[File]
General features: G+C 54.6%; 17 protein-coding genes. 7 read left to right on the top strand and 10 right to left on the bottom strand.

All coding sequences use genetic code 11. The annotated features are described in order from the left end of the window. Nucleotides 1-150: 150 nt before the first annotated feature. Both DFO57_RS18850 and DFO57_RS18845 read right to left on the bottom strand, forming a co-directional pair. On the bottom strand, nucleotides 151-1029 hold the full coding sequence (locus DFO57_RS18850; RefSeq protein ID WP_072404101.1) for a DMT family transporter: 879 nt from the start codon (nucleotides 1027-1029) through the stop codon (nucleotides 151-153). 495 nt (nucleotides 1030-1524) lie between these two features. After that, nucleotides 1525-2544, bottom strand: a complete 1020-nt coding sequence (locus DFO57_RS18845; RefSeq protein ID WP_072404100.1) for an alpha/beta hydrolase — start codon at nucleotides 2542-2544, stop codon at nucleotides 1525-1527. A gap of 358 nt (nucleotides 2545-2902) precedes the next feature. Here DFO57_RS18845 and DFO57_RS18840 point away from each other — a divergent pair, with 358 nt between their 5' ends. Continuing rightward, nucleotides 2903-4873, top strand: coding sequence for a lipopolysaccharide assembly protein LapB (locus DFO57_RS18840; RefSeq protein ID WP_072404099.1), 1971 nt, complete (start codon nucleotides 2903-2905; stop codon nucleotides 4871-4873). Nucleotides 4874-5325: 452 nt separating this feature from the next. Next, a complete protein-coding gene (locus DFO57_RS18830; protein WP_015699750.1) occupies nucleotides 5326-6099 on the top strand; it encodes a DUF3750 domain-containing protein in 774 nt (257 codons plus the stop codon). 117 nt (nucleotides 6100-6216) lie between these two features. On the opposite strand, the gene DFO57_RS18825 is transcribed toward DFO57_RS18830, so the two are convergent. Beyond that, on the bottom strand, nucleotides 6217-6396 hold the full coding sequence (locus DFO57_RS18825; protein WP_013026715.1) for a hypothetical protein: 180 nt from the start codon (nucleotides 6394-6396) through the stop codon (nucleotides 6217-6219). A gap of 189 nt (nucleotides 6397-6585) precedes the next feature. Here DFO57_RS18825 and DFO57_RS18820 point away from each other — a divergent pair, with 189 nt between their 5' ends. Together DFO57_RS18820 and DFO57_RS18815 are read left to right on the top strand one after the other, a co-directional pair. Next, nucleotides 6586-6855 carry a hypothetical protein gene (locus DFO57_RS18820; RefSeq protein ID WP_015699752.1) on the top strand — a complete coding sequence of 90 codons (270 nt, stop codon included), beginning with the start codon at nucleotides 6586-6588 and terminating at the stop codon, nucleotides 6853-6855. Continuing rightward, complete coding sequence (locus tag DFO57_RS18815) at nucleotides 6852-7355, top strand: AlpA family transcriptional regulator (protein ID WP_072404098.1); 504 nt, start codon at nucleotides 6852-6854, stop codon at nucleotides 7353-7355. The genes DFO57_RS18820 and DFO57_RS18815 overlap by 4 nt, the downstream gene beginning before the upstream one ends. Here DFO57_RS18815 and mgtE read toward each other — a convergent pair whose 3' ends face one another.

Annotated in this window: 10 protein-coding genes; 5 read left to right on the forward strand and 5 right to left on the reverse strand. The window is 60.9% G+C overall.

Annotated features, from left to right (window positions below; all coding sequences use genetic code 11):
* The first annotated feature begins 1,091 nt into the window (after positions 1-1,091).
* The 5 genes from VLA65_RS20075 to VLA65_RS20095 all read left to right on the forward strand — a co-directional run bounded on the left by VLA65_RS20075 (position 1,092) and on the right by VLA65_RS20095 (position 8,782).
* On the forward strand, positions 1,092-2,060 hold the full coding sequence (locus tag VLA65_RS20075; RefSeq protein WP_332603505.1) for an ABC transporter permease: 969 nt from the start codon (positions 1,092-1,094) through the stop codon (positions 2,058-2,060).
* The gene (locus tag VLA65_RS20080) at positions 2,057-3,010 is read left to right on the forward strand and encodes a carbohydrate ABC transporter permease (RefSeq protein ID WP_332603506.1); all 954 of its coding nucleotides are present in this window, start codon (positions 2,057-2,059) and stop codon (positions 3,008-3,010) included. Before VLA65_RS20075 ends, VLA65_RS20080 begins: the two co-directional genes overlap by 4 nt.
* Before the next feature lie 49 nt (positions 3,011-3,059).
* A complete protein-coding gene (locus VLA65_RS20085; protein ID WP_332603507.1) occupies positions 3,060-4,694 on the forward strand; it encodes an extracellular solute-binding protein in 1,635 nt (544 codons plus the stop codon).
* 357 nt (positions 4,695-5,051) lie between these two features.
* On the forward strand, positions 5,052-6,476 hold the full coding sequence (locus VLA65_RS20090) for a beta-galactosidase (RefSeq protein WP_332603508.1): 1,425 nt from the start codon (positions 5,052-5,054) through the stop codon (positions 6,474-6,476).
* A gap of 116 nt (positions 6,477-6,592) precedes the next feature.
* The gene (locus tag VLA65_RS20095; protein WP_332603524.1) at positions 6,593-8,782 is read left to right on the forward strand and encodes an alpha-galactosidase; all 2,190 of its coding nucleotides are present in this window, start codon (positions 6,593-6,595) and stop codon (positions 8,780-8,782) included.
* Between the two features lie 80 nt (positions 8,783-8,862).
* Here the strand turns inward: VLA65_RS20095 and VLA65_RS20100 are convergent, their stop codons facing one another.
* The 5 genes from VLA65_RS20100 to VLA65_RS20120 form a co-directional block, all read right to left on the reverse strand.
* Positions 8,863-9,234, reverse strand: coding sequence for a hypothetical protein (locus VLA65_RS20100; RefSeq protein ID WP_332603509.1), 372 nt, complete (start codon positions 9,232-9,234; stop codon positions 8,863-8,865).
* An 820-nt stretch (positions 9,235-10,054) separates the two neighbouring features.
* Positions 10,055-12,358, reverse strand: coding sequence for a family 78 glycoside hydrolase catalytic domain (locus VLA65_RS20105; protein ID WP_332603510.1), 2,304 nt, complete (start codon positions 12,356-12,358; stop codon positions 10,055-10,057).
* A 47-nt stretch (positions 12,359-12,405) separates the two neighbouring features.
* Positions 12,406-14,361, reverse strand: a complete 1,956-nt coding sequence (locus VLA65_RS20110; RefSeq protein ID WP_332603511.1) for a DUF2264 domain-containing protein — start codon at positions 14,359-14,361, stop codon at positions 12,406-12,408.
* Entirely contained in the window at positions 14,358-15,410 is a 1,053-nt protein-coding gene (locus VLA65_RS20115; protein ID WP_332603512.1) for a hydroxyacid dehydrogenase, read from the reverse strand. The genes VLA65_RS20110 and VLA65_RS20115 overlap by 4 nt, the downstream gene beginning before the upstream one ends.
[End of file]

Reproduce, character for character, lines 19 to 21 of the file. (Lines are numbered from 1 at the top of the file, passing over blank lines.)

* An 820-nt stretch (positions 9,235-10,054) separates the two neighbouring features.
* Positions 10,055-12,358, reverse strand: coding sequence for a family 78 glycoside hydrolase catalytic domain (locus VLA65_RS20105; protein ID WP_332603510.1), 2,304 nt, complete (start codon positions 12,356-12,358; stop codon positions 10,055-10,057).
* A 47-nt stretch (positions 12,359-12,405) separates the two neighbouring features.